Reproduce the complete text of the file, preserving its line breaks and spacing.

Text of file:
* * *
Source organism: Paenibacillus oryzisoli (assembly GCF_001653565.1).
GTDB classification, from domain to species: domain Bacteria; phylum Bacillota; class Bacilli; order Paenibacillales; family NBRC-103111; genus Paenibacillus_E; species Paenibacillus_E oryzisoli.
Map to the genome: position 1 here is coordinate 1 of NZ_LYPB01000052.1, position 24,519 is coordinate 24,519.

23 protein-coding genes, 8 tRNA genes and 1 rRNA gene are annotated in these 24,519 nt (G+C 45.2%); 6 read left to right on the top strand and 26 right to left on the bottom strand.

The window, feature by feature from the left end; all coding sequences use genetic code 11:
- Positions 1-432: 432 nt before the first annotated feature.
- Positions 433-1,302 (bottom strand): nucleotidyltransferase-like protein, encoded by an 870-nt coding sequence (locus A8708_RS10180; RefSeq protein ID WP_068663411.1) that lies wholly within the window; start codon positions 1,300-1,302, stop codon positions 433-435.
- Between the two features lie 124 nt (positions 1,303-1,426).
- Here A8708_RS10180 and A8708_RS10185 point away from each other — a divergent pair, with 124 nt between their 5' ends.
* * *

Source organism: Paenibacillus oryzisoli (assembly GCF_001653565.1).
GTDB classification, from domain to species: domain Bacteria; phylum Bacillota; class Bacilli; order Paenibacillales; family NBRC-103111; genus Paenibacillus_E; species Paenibacillus_E oryzisoli.
Map to the genome: position 1 here is coordinate 1 of NZ_LYPB01000052.1, position 24,519 is coordinate 24,519.

23 protein-coding genes, 8 tRNA genes and 1 rRNA gene are annotated in these 24,519 nt (G+C 45.2%); 6 read left to right on the top strand and 26 right to left on the bottom strand.

The window, feature by feature from the left end; all coding sequences use genetic code 11:
- Positions 1-432: 432 nt before the first annotated feature.
- Positions 433-1,302 (bottom strand): nucleotidyltransferase-like protein, encoded by an 870-nt coding sequence (locus A8708_RS10180; RefSeq protein ID WP_068663411.1) that lies wholly within the window; start codon positions 1,300-1,302, stop codon positions 433-435.
- Between the two features lie 124 nt (positions 1,303-1,426).
- Here A8708_RS10180 and A8708_RS10185 point away from each other — a divergent pair, with 124 nt between their 5' ends.